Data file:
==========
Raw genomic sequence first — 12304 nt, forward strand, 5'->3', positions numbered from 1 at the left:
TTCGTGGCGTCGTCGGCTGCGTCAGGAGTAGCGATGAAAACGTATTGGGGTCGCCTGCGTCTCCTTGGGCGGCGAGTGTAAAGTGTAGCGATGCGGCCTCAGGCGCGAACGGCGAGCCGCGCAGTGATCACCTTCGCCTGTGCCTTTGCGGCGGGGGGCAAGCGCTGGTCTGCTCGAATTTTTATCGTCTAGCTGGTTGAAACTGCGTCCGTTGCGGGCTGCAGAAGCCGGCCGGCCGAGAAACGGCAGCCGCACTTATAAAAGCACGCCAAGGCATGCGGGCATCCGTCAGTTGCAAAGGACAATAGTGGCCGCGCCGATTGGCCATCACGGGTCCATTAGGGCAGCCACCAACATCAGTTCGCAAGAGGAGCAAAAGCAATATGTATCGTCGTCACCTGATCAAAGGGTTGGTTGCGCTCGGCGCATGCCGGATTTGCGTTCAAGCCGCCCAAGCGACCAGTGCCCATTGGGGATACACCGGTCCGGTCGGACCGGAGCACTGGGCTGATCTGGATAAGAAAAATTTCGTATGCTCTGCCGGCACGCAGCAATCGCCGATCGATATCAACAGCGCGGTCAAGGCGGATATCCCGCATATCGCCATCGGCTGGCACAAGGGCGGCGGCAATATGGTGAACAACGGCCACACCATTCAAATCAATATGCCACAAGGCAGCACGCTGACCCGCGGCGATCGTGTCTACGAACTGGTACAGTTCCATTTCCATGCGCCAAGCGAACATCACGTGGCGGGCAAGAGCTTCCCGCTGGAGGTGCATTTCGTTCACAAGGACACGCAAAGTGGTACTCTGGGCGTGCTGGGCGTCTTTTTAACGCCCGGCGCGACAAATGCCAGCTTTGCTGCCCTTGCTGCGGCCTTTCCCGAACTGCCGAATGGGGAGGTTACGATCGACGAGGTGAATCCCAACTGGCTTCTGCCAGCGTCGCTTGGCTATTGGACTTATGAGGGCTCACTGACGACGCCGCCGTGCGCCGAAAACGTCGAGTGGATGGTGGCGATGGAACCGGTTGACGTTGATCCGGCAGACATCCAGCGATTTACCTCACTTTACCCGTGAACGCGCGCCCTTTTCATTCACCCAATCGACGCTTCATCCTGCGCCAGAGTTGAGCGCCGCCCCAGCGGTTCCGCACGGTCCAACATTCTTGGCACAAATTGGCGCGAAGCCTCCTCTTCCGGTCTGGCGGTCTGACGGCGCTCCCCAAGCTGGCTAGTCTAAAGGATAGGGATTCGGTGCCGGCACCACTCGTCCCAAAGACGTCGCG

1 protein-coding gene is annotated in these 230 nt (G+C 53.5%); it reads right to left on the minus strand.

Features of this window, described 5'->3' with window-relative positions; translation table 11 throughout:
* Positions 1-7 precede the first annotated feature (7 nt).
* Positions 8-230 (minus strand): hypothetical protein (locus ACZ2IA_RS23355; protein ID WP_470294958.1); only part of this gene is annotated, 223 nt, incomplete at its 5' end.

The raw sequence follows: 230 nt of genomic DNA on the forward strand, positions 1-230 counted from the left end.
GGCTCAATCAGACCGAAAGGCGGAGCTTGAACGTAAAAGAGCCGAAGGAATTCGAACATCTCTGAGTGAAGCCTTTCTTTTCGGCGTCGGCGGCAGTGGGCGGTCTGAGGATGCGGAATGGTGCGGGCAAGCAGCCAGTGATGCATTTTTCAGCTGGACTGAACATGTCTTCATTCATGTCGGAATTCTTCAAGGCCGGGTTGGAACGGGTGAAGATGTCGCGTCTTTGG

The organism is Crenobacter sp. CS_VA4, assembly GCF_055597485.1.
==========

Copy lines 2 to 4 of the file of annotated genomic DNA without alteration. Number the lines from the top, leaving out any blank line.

TTCGTGGCGTCGTCGGCTGCGTCAGGAGTAGCGATGAAAACGTATTGGGGTCGCCTGCGTCTCCTTGGGCGGCGAGTGTAAAGTGTAGCGATGCGGCCTCAGGCGCGAACGGCGAGCCGCGCAGTGATCACCTTCGCCTGTGCCTTTGCGGCGGGGGGCAAGCGCTGGTCTGCTCGAATTTTTATCGTCTAGCTGGTTGAAACTGCGTCCGTTGCGGGCTGCAGAAGCCGGCCGGCCGAGAAACGGCAGCCGCACTTATAAAAGCACGCCAAGGCATGCGGGCATCCGTCAGTTGCAAAGGACAATAGTGGCCGCGCCGATTGGCCATCACGGGTCCATTAGGGCAGCCACCAACATCAGTTCGCAAGAGGAGCAAAAGCAATATGTATCGTCGTCACCTGATCAAAGGGTTGGTTGCGCTCGGCGCATGCCGGATTTGCGTTCAAGCCGCCCAAGCGACCAGTGCCCATTGGGGATACACCGGTCCGGTCGGACCGGAGCACTGGGCTGATCTGGATAAGAAAAATTTCGTATGCTCTGCCGGCACGCAGCAATCGCCGATCGATATCAACAGCGCGGTCAAGGCGGATATCCCGCATATCGCCATCGGCTGGCACAAGGGCGGCGGCAATATGGTGAACAACGGCCACACCATTCAAATCAATATGCCACAAGGCAGCACGCTGACCCGCGGCGATCGTGTCTACGAACTGGTACAGTTCCATTTCCATGCGCCAAGCGAACATCACGTGGCGGGCAAGAGCTTCCCGCTGGAGGTGCATTTCGTTCACAAGGACACGCAAAGTGGTACTCTGGGCGTGCTGGGCGTCTTTTTAACGCCCGGCGCGACAAATGCCAGCTTTGCTGCCCTTGCTGCGGCCTTTCCCGAACTGCCGAATGGGGAGGTTACGATCGACGAGGTGAATCCCAACTGGCTTCTGCCAGCGTCGCTTGGCTATTGGACTTATGAGGGCTCACTGACGACGCCGCCGTGCGCCGAAAACGTCGAGTGGATGGTGGCGATGGAACCGGTTGACGTTGATCCGGCAGACATCCAGCGATTTACCTCACTTTACCCGTGAACGCGCGCCCTTTTCATTCACCCAATCGACGCTTCATCCTGCGCCAGAGTTGAGCGCCGCCCCAGCGGTTCCGCACGGTCCAACATTCTTGGCACAAATTGGCGCGAAGCCTCCTCTTCCGGTCTGGCGGTCTGACGGCGCTCCCCAAGCTGGCTAGTCTAAAGGATAGGGATTCGGTGCCGGCACCACTCGTCCCAAAGACGTCGCG

1 protein-coding gene is annotated in these 230 nt (G+C 53.5%); it reads right to left on the minus strand.

Features of this window, described 5'->3' with window-relative positions; translation table 11 throughout: